2. How much do you consciously inject your social/political beliefs into your novels?
I don't know. I don't consciously set out to do so (except for my short story 'Strong Brown God', which was written for an explicitly political anthology) but I tend to notice that such things have crept in fairly early and end up working towards and about them. Living With Ghosts is fairly light on politics, I think (although the rich/poor divide is in there). Grass King is a lot more overtly political and became so from its third chapter.

3. Who is your favourite historian (to read)?
Peter Sawyer, definitely. I love the acuteness in his writing. I have a soft spot for G R Elton, too, though I don't agree with him!

4. You're having a party, and you have to invite 5 people each from history and fiction, as well as several LJ friends: who do you invite?
Oh, that's difficult. The fictional characters are fairly easy -- I'd like all of Athos, Porthos, Aramis and d'Artagnan in their fictional personae, plus Freddy Standen from Georgette Heyer's Cotillion, because he's at home in any social situation. From history... Gruffudd ap Llywelyn and Trahaearn ap Caradog, my two favourite 11th century Welsh kings; Cardinal Richelieu, because he's much maligned and was a cat lover; the Russian dissident writer and former victim of Stalin's purges Eugenia Ginsberg, because she's my heroine; and the remarkable Marie de Rohan, duchesse de Chevreuse, because she's one of the cleverest and most interesting women in French history (though she and Richelieu did not get on at all). From LJ? Oh, even harder... narkil, of course (aka the marquis); anef, because she's always a good guest; anna_wing, because she could handle Richelieu, I'm certain; desperance, because he'd never forgive me for having both Freddy and Aramis present and not inviting him; and stevegreen, because he's great company and he would write the event up afterwards with skill and flair.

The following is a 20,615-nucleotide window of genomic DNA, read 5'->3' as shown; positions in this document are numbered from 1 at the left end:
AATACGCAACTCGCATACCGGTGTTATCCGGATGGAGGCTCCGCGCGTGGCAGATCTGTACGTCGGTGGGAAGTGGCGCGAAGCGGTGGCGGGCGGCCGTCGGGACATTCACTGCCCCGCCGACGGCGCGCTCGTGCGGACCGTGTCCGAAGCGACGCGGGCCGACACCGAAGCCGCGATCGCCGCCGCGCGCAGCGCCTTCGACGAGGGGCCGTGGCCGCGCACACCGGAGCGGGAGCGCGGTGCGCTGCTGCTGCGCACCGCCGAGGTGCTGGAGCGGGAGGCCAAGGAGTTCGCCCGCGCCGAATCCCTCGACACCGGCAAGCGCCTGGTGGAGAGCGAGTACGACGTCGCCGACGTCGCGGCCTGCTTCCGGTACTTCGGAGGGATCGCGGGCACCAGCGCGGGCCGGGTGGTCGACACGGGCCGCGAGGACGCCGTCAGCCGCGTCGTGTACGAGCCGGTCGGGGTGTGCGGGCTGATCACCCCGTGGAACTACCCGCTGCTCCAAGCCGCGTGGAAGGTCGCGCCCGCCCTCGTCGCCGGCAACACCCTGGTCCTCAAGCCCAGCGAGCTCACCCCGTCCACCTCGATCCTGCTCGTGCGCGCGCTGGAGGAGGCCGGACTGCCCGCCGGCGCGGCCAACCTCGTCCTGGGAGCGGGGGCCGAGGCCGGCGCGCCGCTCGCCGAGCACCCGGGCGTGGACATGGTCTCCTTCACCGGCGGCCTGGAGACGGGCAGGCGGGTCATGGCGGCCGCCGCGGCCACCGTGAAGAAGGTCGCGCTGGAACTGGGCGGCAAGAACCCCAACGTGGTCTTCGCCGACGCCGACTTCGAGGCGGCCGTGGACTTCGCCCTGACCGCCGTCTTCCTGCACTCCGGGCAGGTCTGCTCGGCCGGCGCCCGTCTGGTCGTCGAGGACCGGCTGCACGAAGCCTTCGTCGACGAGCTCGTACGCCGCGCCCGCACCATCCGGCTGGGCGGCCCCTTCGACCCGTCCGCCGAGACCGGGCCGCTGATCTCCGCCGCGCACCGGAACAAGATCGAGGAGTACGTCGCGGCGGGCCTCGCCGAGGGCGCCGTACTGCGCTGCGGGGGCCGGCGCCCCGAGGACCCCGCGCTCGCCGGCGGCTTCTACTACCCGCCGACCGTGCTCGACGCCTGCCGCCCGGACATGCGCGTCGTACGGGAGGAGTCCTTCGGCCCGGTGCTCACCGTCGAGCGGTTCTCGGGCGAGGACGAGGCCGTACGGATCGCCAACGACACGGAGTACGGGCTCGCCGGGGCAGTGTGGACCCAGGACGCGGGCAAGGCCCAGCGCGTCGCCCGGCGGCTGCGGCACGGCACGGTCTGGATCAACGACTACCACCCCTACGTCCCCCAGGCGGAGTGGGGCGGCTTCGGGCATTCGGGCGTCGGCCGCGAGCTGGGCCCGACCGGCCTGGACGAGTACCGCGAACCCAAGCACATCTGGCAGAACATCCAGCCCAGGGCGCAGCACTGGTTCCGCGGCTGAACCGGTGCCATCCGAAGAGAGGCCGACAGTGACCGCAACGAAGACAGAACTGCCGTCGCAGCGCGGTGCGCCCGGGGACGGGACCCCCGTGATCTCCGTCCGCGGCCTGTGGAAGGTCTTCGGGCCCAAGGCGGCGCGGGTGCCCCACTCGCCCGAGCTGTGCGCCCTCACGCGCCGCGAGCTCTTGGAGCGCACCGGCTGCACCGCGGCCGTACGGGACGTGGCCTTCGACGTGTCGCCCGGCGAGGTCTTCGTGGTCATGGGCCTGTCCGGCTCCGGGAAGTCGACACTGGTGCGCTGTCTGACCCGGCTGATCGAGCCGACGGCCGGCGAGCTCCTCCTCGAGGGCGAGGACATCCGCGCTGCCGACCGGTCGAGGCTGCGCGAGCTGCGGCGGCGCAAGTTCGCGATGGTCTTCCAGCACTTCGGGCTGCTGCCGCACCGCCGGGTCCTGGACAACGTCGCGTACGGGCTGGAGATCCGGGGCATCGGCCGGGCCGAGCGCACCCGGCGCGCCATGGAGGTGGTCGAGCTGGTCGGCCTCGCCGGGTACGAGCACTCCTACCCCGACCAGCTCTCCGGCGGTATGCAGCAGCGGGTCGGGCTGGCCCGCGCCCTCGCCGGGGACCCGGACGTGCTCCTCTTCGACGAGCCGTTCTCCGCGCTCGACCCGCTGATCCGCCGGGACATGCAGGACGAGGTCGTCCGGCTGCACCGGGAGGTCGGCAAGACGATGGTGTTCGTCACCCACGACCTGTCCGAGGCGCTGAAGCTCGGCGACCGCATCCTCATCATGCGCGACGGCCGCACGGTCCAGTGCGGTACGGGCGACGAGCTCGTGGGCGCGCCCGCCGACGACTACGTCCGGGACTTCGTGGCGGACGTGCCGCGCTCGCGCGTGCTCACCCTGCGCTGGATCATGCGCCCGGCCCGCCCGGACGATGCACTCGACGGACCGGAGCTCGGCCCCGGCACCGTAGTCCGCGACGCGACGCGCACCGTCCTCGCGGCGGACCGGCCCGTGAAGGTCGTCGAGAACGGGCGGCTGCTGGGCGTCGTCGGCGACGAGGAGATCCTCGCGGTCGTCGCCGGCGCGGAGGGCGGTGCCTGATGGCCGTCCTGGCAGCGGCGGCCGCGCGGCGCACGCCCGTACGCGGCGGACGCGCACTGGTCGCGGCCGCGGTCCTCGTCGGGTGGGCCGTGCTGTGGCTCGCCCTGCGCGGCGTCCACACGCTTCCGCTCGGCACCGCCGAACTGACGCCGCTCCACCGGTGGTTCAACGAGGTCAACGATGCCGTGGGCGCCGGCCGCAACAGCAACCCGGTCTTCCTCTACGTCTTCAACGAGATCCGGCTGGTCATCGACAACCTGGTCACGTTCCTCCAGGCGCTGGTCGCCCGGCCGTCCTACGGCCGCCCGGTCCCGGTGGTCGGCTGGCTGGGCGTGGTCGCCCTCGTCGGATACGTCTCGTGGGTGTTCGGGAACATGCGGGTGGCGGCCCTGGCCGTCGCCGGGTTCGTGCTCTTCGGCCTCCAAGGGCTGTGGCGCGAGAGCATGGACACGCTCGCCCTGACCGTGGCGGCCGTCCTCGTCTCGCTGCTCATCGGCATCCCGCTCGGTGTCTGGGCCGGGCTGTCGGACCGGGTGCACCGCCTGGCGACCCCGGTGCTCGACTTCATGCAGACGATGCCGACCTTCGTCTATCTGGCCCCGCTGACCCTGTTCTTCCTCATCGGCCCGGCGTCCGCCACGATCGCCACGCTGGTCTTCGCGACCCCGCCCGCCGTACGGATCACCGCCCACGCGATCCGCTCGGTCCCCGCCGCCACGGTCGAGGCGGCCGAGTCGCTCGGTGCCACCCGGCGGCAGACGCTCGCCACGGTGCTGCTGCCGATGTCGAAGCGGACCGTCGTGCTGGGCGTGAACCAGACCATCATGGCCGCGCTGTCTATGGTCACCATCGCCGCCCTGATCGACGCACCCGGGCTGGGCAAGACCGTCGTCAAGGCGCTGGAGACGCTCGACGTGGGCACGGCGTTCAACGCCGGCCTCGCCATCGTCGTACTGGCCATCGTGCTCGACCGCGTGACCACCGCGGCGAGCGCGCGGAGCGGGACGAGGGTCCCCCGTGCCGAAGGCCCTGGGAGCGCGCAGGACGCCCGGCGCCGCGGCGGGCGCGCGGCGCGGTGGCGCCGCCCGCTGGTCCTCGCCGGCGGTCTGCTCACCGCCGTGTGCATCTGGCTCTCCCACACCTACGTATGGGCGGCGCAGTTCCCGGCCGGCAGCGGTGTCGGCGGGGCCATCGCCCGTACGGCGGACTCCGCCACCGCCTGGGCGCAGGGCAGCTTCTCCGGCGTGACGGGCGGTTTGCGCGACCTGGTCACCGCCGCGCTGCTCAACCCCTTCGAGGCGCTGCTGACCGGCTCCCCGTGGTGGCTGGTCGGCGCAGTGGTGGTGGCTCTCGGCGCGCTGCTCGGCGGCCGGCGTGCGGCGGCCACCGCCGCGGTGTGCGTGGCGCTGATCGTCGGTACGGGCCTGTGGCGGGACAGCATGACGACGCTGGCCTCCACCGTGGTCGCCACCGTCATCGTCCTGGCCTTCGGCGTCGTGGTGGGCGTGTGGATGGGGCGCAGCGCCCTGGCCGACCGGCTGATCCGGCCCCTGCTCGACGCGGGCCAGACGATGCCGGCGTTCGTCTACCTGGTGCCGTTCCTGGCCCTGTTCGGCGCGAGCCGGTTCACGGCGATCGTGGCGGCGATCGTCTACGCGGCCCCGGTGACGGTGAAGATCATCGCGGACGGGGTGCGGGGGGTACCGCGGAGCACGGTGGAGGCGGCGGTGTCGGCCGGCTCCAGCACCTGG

5. What is your dream holiday (and does it include writing?)?
That's something that changes regularly, because I'm one of those people who works out where she really wants to go, then saves up and goes. China is high on my list, as is Northern India. I like to tour around and see edifices and mountains and lakes and.... Ad learn about the history and culture. And the marquis has to come, too. I might write, I might not: it would depend on what I was working on at the time.

Leave me a comment saying "Resistance is Futile."
• I'll respond by asking you five questions so I can satisfy my curiosity.
• Update your journal with the answers to the questions.
• Include this explanation in the post and offer to ask other people questions.
Living With Ghosts

Worldcon and birthdays and questions, Oh My!

First of all, many many happy returns to the wonderful rozk. I hope you have a good day.

I have my programme schedule for Worldcon. It's mow close enough that I'm getting excited -- I've wanted to go to Quebec province since I was eight or nine. My schedule looks like this:

12.30 Thursday The Werewolves of Brigadoon